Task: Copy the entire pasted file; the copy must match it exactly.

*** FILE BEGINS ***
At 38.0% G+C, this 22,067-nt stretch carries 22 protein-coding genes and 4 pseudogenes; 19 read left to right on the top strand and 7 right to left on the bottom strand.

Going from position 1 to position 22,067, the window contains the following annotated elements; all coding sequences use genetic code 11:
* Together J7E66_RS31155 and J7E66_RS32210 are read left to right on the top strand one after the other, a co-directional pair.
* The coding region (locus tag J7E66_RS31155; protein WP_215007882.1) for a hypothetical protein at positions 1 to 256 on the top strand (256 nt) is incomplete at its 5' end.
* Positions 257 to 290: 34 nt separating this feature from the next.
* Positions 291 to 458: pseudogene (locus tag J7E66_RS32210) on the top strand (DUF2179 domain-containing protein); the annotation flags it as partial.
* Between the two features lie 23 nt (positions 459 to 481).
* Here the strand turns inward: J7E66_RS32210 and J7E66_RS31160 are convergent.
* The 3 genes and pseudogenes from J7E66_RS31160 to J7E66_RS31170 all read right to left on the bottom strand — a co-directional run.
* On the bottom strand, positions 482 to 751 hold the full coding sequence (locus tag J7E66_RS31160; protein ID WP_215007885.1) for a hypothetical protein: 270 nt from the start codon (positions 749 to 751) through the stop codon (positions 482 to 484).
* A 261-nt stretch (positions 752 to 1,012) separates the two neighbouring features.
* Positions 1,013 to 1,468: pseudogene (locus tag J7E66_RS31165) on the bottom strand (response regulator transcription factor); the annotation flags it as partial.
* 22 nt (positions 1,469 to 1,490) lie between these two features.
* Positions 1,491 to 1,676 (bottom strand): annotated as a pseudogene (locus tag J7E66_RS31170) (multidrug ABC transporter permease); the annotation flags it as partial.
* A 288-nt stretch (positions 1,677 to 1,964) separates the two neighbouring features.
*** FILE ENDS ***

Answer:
At 38.0% G+C, this 22,067-nt stretch carries 22 protein-coding genes and 4 pseudogenes; 19 read left to right on the top strand and 7 right to left on the bottom strand.

Going from position 1 to position 22,067, the window contains the following annotated elements; all coding sequences use genetic code 11:
* Together J7E66_RS31155 and J7E66_RS32210 are read left to right on the top strand one after the other, a co-directional pair.
* The coding region (locus tag J7E66_RS31155; protein WP_215007882.1) for a hypothetical protein at positions 1 to 256 on the top strand (256 nt) is incomplete at its 5' end.
* Positions 257 to 290: 34 nt separating this feature from the next.
* Positions 291 to 458: pseudogene (locus tag J7E66_RS32210) on the top strand (DUF2179 domain-containing protein); the annotation flags it as partial.
* Between the two features lie 23 nt (positions 459 to 481).
* Here the strand turns inward: J7E66_RS32210 and J7E66_RS31160 are convergent.
* The 3 genes and pseudogenes from J7E66_RS31160 to J7E66_RS31170 all read right to left on the bottom strand — a co-directional run.
* On the bottom strand, positions 482 to 751 hold the full coding sequence (locus tag J7E66_RS31160; protein ID WP_215007885.1) for a hypothetical protein: 270 nt from the start codon (positions 749 to 751) through the stop codon (positions 482 to 484).
* A 261-nt stretch (positions 752 to 1,012) separates the two neighbouring features.
* Positions 1,013 to 1,468: pseudogene (locus tag J7E66_RS31165) on the bottom strand (response regulator transcription factor); the annotation flags it as partial.
* 22 nt (positions 1,469 to 1,490) lie between these two features.
* Positions 1,491 to 1,676 (bottom strand): annotated as a pseudogene (locus tag J7E66_RS31170) (multidrug ABC transporter permease); the annotation flags it as partial.
* A 288-nt stretch (positions 1,677 to 1,964) separates the two neighbouring features.